And so today – Let us be generous . . . let us be unafraid . . . and let us give thanks together at the Lord’s table.

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JBapJuly 12, 2015, Proper 10B
Mark 6:14-29
Jean Hite
Trinity by the Cove

As a priest, it’s my job to preach the Gospel. One of the vows I made at my Ordination to the priesthood was “to proclaim by word and deed the Gospel of Jesus Christ.”  And actually I’m usually pretty inspired – even driven! – to preach the Gospel (gospel: meaning the Good News . . .)

But it’s kind of hard to preach the Gospel today because there seems to be absolutely no good news in this horrible story.  There’s not even any Jesus in this Gospel story . Jesus doesn’t even show up . . .

So what on earth is this tale of anger and revenge, resentment and death doing here in the Gospel of Mark? Where is God in this awful story? What is this scripture trying to say to us?

Let’s go back to the scene of the crime, back to Herod’s birthday party. This lavish feast was in a palace – with a select guest list of important officials. Herod’s wife, Herodias, was there.  This was the wife that Herod had stolen from his brother. John the Baptist had condemned this unlawful marriage.  And for that John landed in prison.

It was actually Herod’s wife Herodias that wanted to do away with John completely. Herod had thrown John in jail – probably to placate his wife. And maybe he was trying to control John’s free-wheeling, public criticism of his marital affairs.  In any case, John was arrested because he was a truth-teller. . . John dared to tell Herod the truth.

Mark, the story teller, tells us that “Herod feared John, knowing that he was a righteous and holy man” — and here the meaning fear is the biblical kind: fear meaning respect, ultimate respect.

Herod was in awe of John.  He liked to listen to him because he knew John spoke the truth And, Mark says, “Herod protected John.

So why did Herod give in to this terrible request?  Wasn’t it enough that John was in prison?

Herod had promised Herodias’ daughter that he would give her anything she wanted. He never imagined that she would ask for John’s head – and He was grieved at her request. But his guests had heard his oath. His reputation was at stake. So Herod gave the command, and soon the head of John the Baptist arrived – on a platter.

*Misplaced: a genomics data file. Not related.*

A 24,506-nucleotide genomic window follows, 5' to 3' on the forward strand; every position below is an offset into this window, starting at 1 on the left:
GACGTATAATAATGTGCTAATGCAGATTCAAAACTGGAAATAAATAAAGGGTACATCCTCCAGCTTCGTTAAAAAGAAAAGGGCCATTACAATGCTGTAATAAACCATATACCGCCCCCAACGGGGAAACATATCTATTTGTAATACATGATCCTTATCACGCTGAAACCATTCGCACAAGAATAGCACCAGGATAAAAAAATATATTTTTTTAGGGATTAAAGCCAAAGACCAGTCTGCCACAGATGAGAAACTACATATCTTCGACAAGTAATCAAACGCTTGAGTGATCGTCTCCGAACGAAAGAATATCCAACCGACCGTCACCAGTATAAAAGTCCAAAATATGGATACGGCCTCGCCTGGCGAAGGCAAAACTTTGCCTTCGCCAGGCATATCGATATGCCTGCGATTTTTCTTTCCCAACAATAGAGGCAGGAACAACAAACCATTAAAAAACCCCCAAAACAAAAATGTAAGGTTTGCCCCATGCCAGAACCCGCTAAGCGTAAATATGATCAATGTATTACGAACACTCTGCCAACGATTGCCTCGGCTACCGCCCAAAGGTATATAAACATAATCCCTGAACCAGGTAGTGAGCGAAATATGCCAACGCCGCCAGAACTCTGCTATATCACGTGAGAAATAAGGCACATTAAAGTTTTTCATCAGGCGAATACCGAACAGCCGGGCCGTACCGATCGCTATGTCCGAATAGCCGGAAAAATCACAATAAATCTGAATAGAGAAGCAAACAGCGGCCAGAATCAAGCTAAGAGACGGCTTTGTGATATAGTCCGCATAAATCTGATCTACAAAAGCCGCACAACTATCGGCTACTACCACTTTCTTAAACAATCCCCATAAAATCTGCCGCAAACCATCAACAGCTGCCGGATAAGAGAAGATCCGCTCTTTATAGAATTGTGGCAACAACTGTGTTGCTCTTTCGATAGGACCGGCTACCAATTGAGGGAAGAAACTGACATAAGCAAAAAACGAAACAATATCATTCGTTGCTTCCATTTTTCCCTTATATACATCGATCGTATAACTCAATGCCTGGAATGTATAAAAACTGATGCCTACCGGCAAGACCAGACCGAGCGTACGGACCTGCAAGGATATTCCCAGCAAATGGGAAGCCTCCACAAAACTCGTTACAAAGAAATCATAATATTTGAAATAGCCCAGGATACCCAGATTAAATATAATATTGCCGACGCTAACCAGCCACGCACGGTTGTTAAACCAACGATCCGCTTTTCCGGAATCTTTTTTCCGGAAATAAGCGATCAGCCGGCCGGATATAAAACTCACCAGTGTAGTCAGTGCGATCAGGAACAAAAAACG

So the moral of the story?   Perhaps it’s this: The rich and powerful are used to getting what they want. They are willing to do most anything to keep or improve on what they have; and anyone who stands up to them, usually get trampled. That’s what happened to John.

The details of this story are horrific – what Herod did was despicable. But the thing that hits me as the real tragedy in this story is not John the Baptist’s death . . . The real tragedy is Herod’s life.  In addition to being a villain, Herod appears to be a tragic, double-minded wretch.

Herod liked John on one hand. Maybe there was some spark of God that drew him to John’s message . . .  At the same time, Herod was offended by John – he was thrown off balance, insecure within himself.  He was pulled apart, divided.  He doubted.

You see, things could have been different if Herod had listened to his own inner voice that resonated with John. Herod could have made a different choice. But the desire for power and status had replaced God in Herod’s life. Herod couldn’t risk his own reputation to spare John’s life.

Things could have been different if Herod had acted on the truth he heard – if he had not hesitated to act. But as it happened, he doubted that truth . . . he waivered . . . he hesitated . . . and then it was too late. It could have turned out differently for Herod –but he had missed his window of opportunity. . .

At the party, Herod was backed into a corner. He knew it was wrong to grant Herodias’ request, but he had neither the strength of conviction nor the power within himself to make the right choice.

Our lives are filled with choices. Choices can be especially difficult when they challenge our self identity – or our reputation – or our habitual need for power and control . . .

Remember the Apostle Paul when he wrestled with difficult choices – pulled between his own worldly sense of himself and a higher calling? He wrote in the letter to the Romans:

“I do not understand my own actions. For I do not do what I want, but I do the very thing I hate. Now if I do what I do not want, I agree that the law is good. But in fact it is no longer I that do it, but sin that dwells within me. For I know that nothing good dwells within me, that is, in my flesh. I can will what is right, but I cannot do it. For I do not do the good I want, but the evil I do not want is what I do. Now if I do what I do not want, it is no longer I that do it, but sin that dwells within me.”

Ever been there? All of us will go through it!

So how do we approach difficult choices – and the doubts that challenge our sense of self-identity, our values?

The 19th century author and theologian George MacDonald had this to say:

“Everything difficult indicates something more than our theory of life yet embraces, checks some tendency to abandon the strait path, leaving open only the way ahead.”

Doubts are windows of opportunity.  Doubts will drive you to look at the true foundations of your life.  Doubts will challenge your world view – your view of reality.  Perhaps you’ll realize that you’ve been looking for fulfillment and happiness in all the wrong places.

What is ultimately awesome in your life? . . . Don’t settle for anything less than God!

If you’re feeling open to do something and you know you should do it – if you’re hearing a Divine calling and yet you’re hesitant . . . recognize your doubts for what they are.

And when it’s time to move ahead – make a decision! And with prayer, and with God’s help, move decisively . . . while the opportunity to act is still alive . . .